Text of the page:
Seventeen-month-old Elliott Busa eagerly waits as a new package, addressed directly to him, arrives at his doorstep. He already knows what’s inside, and he can hardly contain himself as the anticipation of tearing into this latest parcel builds.
Nestled inside is a book, one more prized jewel for the book-obsessed Elliott to add to his growing collection.
The volume didn’t just appear out of thin air; it came courtesy of The Berkeley Baby Book Project (BBBP) an East Bay nonprofit that collaborates with Dolly Parton’s Imagination Library to provide free books every month to children ages 0-5 in the Berkeley, Richmond and San Pablo areas.
Elliott’s mother, Julie Parker, is a second year law student, and she was initially anxious about how best to keep Elliott busy while she juggled student-mom life. She didn’t want to overload him on screen time, but thankfully, BBBP was ready with a more literary alternative.
Parker signed up for the program online, and within a matter of weeks, Elliott received his first book, Watty Piper’s classic “The Little Engine That Could.” It quickly became one of his favorite possessions, kickstarting a passion that would ultimately consume the young boy.
“He reaches for a book more often than a toy,” Parker said.
While Elliott still has a way to go before kindergarten, there’s no harm in hitting the ground running. In fact, early exposure to books is a crucial stepping stone in preparing children for academic success, and it’s this necessity that drove BBBP executive director Seena Hawley to launch the nonprofit.
Hawley worked as an elementary school teacher in San Jose for 13 years before becoming a Berkeley school bus driver in 2007. Over the years, she began to notice an issue: “I was meeting children all the time who didn’t have books in their home.”
So in 2008, she began handing out free books to kids on her bus. Then, wanting to make a bigger impact, she formed the BBBP in 2012, and officially partnered with the Imagination Library Program in 2015.
Parton’s Imagination Library has provided nearly 219 million free books to kids over the years, partnering with 2,700 local organizations, including the BBBP, along the way. Imagination Library provides and ships the books. The BBBP handles everything else, from outreach and enrollment to fundraising. To date 62,000+ books have been delivered to over 3600 East Bay children.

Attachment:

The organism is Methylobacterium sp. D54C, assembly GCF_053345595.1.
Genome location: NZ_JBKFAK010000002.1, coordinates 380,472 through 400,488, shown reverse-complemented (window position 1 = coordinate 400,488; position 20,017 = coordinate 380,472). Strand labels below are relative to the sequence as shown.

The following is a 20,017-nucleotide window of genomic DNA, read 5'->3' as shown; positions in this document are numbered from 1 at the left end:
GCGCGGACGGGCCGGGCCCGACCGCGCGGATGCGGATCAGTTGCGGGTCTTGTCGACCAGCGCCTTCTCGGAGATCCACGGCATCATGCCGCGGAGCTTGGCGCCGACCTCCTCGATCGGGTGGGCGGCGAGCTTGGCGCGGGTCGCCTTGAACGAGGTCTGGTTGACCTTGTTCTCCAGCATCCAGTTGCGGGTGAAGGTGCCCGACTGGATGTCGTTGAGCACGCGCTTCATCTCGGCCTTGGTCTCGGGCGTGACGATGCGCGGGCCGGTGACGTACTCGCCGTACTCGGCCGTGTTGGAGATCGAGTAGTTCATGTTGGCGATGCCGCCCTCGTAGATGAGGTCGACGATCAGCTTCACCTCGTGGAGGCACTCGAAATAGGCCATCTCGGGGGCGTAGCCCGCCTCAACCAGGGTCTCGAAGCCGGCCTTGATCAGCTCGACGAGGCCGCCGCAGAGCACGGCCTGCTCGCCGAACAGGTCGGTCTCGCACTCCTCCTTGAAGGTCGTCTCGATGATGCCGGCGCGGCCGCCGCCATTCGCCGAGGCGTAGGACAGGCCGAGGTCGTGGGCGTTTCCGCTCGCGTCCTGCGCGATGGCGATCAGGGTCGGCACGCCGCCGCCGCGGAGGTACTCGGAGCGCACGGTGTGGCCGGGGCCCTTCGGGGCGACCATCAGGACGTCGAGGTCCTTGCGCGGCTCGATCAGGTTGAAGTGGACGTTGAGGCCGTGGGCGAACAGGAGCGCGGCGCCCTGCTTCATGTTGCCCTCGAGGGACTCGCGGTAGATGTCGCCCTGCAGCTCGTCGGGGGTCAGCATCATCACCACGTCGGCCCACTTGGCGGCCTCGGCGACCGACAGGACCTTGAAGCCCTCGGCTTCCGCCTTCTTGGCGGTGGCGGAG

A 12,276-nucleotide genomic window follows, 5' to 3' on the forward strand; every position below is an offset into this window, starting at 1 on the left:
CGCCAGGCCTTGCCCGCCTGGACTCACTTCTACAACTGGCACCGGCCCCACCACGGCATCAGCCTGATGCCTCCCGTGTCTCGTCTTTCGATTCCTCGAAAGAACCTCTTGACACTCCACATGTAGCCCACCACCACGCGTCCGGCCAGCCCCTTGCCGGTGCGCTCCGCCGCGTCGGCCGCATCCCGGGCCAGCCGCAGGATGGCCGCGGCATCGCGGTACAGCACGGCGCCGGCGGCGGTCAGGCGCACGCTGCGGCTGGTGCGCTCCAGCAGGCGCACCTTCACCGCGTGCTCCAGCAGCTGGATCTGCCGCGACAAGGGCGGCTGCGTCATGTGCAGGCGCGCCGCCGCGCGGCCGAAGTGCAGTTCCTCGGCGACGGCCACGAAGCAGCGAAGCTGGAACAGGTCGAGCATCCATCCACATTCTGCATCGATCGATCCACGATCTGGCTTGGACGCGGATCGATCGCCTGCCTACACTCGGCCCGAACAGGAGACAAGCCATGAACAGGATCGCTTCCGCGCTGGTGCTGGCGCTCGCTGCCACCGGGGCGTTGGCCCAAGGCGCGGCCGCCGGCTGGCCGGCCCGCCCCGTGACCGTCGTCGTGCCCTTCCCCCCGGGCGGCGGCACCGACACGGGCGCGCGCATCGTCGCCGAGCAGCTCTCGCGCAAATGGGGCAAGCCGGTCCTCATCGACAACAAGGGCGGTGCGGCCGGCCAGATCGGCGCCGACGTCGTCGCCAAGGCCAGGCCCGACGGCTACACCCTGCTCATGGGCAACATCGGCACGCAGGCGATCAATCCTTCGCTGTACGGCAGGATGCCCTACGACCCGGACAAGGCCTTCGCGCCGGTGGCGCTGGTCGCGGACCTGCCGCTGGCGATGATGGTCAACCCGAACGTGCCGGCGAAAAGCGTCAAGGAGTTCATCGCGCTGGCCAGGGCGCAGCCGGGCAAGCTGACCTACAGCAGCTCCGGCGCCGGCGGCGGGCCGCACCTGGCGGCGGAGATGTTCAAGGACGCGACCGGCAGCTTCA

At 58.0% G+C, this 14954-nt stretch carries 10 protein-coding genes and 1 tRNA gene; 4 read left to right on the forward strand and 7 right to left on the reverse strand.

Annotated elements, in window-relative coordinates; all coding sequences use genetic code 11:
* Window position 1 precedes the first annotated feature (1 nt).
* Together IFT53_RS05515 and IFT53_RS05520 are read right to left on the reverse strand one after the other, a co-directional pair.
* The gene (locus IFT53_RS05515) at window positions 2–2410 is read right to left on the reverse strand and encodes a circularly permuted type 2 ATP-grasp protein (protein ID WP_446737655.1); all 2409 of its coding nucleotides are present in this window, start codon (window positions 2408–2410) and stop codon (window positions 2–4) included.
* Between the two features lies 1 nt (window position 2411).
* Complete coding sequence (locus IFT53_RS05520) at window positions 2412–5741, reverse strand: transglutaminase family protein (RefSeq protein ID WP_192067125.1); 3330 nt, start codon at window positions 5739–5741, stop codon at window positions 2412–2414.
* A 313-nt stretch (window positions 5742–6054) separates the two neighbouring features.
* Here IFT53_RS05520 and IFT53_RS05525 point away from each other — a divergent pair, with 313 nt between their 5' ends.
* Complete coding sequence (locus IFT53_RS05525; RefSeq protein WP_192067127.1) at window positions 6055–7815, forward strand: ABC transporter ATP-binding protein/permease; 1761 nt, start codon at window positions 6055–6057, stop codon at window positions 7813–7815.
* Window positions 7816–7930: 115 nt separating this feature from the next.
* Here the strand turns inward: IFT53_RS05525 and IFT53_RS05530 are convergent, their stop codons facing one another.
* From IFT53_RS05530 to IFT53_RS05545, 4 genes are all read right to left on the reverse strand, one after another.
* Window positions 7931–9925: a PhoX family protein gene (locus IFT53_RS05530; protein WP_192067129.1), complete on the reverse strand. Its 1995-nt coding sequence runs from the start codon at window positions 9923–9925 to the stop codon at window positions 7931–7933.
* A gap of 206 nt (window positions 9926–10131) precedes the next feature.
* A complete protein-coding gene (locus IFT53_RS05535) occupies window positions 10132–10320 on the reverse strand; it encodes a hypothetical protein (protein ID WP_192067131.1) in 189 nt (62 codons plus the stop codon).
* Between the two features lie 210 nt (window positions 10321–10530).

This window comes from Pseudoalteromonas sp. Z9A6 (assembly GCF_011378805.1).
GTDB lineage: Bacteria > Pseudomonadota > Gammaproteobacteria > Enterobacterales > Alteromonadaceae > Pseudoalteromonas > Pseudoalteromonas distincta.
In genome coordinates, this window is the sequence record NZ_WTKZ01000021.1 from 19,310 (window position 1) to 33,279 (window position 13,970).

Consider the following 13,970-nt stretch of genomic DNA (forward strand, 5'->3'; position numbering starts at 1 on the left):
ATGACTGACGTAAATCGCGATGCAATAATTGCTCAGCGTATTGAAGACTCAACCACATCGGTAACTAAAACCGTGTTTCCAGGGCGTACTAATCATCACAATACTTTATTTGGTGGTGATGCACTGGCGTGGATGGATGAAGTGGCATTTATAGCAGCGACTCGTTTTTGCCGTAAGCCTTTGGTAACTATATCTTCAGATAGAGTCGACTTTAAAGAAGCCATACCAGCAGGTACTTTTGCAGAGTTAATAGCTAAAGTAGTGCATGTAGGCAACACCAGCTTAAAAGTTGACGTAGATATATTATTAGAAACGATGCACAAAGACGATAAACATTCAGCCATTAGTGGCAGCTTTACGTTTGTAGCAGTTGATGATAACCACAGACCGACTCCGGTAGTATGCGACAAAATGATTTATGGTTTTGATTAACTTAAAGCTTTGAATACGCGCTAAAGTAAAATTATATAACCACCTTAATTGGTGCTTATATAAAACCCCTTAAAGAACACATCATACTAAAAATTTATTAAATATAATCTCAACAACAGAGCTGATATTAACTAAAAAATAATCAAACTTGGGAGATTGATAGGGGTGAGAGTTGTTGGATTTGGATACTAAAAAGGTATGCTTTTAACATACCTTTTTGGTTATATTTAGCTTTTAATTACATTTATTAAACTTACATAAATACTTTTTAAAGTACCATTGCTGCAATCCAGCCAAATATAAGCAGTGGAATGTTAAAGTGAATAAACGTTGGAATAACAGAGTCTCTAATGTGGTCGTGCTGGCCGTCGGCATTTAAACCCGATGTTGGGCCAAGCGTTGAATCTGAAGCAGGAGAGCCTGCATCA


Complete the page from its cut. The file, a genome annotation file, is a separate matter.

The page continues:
The only eligibility requirements for enrolling in BBBP are age — children must be under 5 years old — and city of residence. Berkeley families can apply at imaginationlibrary.com. Richmond and San Pablo residents can pick up mail-in forms from various Bay Area locations; find details at thebbbp.org.
The group hopes to raise $6,000 through the East Bay Times’ annual Share the Spirit program, which provides relief, hope and opportunities for East Bay residents by helping raise money for nonprofit programs in Alameda and Contra Costa counties. The money will be used to add online registration for Richmond and San Pablo families, and help with book invoices, outreach, and general management.
Hawley knows first hand the value of spreading the organization’s reach and how something as simple as a book can make a big difference in someone’s life.
Things came full circle for Hawley in 2020, when the educator-turned-executive, looking to bridge the reading gap on foot, stepped out one day to canvass neighborhoods and spread the word about the program. Hawley noticed a pregnant woman standing outside and approached her to share information about the BBBP, but as she began speaking, the woman cut her off, saying, “Miss Seena, is that you?”
It was Nazeeza Muhammad, one of Hawley’s former students. In a crazy coincidence, Muhammad had just heard about the program from a friend and was hoping to sign up. After applying online and reconnecting with Hawley, Muhammad was officially enrolled.
It was a blissful break for Muhammad, whose life up to this point was no cake walk. Homeless for most of her first pregnancy, she only found a place to live three days before the birth of her first son, Ze’kai. Five months later, Muhammad found out she was pregnant with her second son. Zaire arrived three months early and had to spend 48 days in the NICU, the neonatal intensive care unit.
Things may have gotten off to a rocky start, but Muhammad adopts a positive, can-do attitude and remains a vigilant mother. She got her sons started with the BBBP early on, and that’s really paid off. Zaire is only two years old, and Muhammad says people are shocked to see that he can already read.
“It blows my brother’s mind,” she said. “We get these books, still in the plastic. My brother will take them out, and then Zaire will sit there and read him the book. He’ll read everything.”
Hawley hopes the spotlight on the BBBP this holiday season will help secure funds to keep the operation running smoothly and expand the nonprofit’s reach.
“We have to close the readiness gap,” said Hawley, referring to the troubling finding that limited access to early learning experiences leaves children ill-prepared for early academics, including learning to read.
While the BBBP currently sends books to about 1,500 children each month, Hawley estimates that getting the new online form up and running will expand that to include as many as 1,000 to 3,000 new recipients.
Consider it the little engine that could.
Share the Spirit
The Share the Spirit holiday campaign, sponsored by the Bay Area News Group, provides relief, hope and opportunities for East Bay residents by helping raise money for nonprofit programs in Alameda and Contra Costa counties.
How to help
Donations will help The Berkeley Baby Book Project add online enrollment and invoicing to expand its book offerings to as many as 1,000 to 3,000 more children in the Berkeley, Richmond and San Pablo areas. Goal: $6,000.
How to give
Go to www.sharethespiriteastbay.org/donate or print and mail in the coupon.